The remarkable revival of interest in the Antarctic explorer, Sir Ernest Shackleton, nearly eighty years after his death, shows no sign of slackening off. Indeed, it is gathering momentum.
No fewer than a quarter of a million visitors thronged to two Shackleton exhibitions in the United States last year, in New York and Washington. A spate of new books, films, television and radio programmes, and media articles, and planned Antarctic expeditions, have focused on a man whose exploits as an Antarctic explorer thrilled the nation nearly a century ago.
Now it is the turn of people in the United Kingdom and Europe to find out more about this giant of the heroic age of Antarctic exploration, in one of the most comprehensive exhibitions of his life ever staged -- at his old school, Dulwich College, in South London, opening on October 31st, for nearly five months, until February 25th next year. The exhibition, entitled " Shackleton: the Antarctic and Endurance", is being mounted with the co-operation of the James Caird Society ( named after his famous boat) which exists to promote knowledge of Shackleton's extraordinary life.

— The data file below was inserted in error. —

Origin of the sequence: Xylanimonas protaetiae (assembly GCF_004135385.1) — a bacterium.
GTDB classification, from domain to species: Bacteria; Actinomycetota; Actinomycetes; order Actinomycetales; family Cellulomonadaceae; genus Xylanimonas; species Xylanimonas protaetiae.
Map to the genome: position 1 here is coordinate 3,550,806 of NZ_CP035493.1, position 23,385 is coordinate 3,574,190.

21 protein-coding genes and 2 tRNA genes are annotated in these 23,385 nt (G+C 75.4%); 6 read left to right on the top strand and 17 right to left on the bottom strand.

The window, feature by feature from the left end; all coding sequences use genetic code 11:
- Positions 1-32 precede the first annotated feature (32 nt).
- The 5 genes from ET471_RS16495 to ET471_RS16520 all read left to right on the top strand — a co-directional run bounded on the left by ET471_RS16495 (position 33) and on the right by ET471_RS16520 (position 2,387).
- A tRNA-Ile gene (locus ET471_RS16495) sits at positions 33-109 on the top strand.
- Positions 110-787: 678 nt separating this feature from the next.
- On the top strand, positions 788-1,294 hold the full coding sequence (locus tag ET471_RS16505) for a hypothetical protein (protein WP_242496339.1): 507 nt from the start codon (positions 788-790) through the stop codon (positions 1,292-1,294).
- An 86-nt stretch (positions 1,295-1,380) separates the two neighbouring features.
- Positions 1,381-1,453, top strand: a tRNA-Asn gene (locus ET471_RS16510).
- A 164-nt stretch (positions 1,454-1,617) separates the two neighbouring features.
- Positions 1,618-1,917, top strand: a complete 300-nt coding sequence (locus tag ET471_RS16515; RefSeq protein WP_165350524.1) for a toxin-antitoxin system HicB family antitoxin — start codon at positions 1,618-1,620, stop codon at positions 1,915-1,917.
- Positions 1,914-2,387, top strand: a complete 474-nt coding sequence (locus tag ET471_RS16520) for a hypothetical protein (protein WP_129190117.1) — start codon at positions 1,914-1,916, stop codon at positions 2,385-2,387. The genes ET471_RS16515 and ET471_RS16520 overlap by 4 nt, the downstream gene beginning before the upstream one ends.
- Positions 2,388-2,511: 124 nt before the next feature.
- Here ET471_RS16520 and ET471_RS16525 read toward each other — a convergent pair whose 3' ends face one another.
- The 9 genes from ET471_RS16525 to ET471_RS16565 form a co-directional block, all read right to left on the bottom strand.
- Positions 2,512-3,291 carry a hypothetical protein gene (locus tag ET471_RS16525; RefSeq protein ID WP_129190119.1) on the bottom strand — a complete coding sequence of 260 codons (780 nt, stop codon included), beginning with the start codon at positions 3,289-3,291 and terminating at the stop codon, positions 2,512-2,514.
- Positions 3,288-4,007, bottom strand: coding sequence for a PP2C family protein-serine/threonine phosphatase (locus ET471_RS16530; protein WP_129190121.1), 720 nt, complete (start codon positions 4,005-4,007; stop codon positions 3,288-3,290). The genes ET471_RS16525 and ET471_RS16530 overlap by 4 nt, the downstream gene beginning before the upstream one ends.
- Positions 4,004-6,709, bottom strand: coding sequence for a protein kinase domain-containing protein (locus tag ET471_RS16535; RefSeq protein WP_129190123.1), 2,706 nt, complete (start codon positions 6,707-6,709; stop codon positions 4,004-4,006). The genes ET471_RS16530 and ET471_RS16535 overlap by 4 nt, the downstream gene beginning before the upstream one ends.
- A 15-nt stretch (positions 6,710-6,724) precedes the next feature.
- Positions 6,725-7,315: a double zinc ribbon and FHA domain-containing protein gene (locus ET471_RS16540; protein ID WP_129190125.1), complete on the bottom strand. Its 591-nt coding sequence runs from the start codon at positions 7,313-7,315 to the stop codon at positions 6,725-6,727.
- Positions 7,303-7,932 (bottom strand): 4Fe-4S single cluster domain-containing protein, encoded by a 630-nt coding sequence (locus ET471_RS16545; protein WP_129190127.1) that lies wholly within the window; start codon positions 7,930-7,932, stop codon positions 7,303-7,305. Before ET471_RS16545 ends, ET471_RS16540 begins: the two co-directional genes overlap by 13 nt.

The exhibition will bring together many items of fascinating interest from a variety of sources in an endeavour to explain the remarkable qualities of a man whose exploits might well be fiction rather than fact.
Outstanding among those exhibits will be the boat in which Shackleton made his most momentous journey -- the 23 foot long James Caird, which featured in one of the greatest stories of survival, endurance and rescue of all time. The ordeal began when his ship, Endurance, was crushed by ice and eventually sank on his Antarctic expedition between 1914 and 1917. The eighteen-month rescue bid involved an eight hundred mile crossing of the stormiest seas in the world in the James Caird, from Elephant Island to South Georgia. Shackleton and his two fittest men then crossed the unmapped mountains of South Georgia to make contact with the outside world at the Norwegian whaling station at Stromness.
In repeated attempts, in four different ships, Shackleton went back to rescue the men he had left behind, All 28 men on the expedition survived, thanks largely to Shackleton's outstanding leadership. It was the most momentous of the three Antarctic expeditions he led. On his final expedition in 1922, he suffered a fatal heart attack and is buried atthe whalers' cemetery at Grytvik